After discussing Lou Piniella’s first ejection of the season in my last entry, I can’t help but show you the spectacular footage of Rome Braves manager Randy Ingle going absolutely nuts after being tossed from a Single-A game recently:
Not only did Ingle get in the umpire’s face to scream insults and then
unearth third base, he proceeded to actually use the base as a prop in
his amusing recreation of the overturned home run that had him arguing
in the first place. Plenty of manager ejections involve a middle-aged
man acting like a child in front of thousands of people, but how many
of them feature a reenactment?
As opposing manager Dave Machemer put it: “Pretty good. I’d give it a 9.5.”
For a few days, it looked like Aaron Judge was finally hitting his stride in the postseason. He was still striking out at a regular clip, piling more and more strikeouts atop the 16 he racked up in the Division Series, but he was mashing, too. He engineered a three-run homer during Game 3 of the Championship Series, followed by another blast and game-tying double in Game 4. His one-out double helped pad a five-run lead in Game 5, while his 425-footer off of Brad Peacock barely made a dent during a 7-1 loss in Game 6. And then Lance McCullers‘ curveball found and fooled him, as it did five of the 14 batters it met in Game 7:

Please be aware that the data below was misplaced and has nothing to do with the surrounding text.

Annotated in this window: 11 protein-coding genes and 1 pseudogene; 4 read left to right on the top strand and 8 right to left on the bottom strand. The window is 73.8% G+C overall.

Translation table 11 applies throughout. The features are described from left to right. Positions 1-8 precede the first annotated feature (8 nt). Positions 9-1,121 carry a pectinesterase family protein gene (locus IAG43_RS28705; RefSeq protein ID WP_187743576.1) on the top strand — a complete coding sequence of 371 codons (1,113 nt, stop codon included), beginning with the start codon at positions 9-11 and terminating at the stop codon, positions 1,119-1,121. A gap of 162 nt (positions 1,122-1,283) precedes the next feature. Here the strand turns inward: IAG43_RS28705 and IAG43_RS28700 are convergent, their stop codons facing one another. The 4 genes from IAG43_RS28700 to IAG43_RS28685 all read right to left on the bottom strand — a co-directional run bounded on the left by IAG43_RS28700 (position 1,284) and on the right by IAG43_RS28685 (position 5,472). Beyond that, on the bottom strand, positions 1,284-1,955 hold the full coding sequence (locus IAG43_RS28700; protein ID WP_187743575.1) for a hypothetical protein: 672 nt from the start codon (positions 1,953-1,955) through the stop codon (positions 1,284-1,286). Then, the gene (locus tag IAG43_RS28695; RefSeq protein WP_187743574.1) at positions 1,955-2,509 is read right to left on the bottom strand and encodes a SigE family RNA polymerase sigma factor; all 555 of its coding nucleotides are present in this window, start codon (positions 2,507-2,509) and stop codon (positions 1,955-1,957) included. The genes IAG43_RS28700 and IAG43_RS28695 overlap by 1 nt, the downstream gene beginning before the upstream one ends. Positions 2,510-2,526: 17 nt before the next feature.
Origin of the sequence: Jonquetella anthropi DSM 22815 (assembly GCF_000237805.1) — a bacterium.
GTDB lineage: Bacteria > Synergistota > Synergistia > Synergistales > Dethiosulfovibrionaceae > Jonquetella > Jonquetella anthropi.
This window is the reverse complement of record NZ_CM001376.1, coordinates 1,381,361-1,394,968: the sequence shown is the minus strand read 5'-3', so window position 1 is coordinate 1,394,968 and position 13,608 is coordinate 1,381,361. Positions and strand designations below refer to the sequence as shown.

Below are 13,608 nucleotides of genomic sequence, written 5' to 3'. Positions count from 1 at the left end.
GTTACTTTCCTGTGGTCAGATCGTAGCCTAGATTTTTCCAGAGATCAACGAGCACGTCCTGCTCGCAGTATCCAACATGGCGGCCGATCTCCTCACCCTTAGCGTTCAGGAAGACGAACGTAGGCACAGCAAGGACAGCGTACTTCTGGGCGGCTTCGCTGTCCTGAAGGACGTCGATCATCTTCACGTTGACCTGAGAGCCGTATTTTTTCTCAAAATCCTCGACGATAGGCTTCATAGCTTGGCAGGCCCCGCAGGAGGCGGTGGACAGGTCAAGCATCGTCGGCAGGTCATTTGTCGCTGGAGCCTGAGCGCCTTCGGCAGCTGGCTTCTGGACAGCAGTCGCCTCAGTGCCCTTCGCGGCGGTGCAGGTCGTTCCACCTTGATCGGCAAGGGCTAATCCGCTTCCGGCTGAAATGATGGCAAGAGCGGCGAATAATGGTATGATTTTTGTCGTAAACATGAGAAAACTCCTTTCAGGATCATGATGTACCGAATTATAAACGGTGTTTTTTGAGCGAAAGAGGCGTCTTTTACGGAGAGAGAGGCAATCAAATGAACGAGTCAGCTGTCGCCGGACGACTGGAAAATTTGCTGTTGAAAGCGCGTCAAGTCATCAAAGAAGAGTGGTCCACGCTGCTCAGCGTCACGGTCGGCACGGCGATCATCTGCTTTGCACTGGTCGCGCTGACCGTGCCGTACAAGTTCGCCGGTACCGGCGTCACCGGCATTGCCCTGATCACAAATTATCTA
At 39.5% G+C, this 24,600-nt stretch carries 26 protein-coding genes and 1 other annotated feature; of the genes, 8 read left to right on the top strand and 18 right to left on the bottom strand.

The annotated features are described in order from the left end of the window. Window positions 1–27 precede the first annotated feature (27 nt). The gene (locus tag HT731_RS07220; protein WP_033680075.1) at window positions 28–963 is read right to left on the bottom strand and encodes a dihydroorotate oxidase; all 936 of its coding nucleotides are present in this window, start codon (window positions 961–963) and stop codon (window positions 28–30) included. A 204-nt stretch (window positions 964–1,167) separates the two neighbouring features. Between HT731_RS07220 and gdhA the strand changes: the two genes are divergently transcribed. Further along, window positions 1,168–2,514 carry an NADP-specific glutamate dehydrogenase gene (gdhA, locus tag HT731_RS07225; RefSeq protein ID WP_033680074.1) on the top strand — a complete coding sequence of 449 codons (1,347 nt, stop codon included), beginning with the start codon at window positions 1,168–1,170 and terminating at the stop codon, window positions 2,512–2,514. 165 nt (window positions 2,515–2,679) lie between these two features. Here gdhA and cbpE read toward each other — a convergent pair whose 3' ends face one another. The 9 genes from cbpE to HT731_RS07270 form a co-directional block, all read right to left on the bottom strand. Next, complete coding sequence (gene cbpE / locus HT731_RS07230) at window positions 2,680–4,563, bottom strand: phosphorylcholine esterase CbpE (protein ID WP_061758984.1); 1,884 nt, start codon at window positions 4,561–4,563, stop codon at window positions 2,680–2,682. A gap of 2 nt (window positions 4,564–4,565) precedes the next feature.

The strikeout was Judge’s first of the evening and 27th since the start of the playoffs. No other major league batter has racked up that many strikeouts in a single postseason, though Alfonso Soriano’s 26-strikeout record in 2003 comes the closest. Within that record, Judge also collected three golden sombreros (four strikeouts in a single game), narrowly avoiding the dreaded platinum sombrero (five strikeouts in a single game).
It’s an unfortunate footnote to a spectacular year for the rookie outfielder, who decimated the competition with 52 home runs and 8.2 fWAR during the regular season and was a pivotal part of the Yankees’ playoff run. Thankfully, the image of McCullers’ curveball darting just under Judge’s bat won’t be the image that sticks with us for years to come. Instead, it’ll look something like this: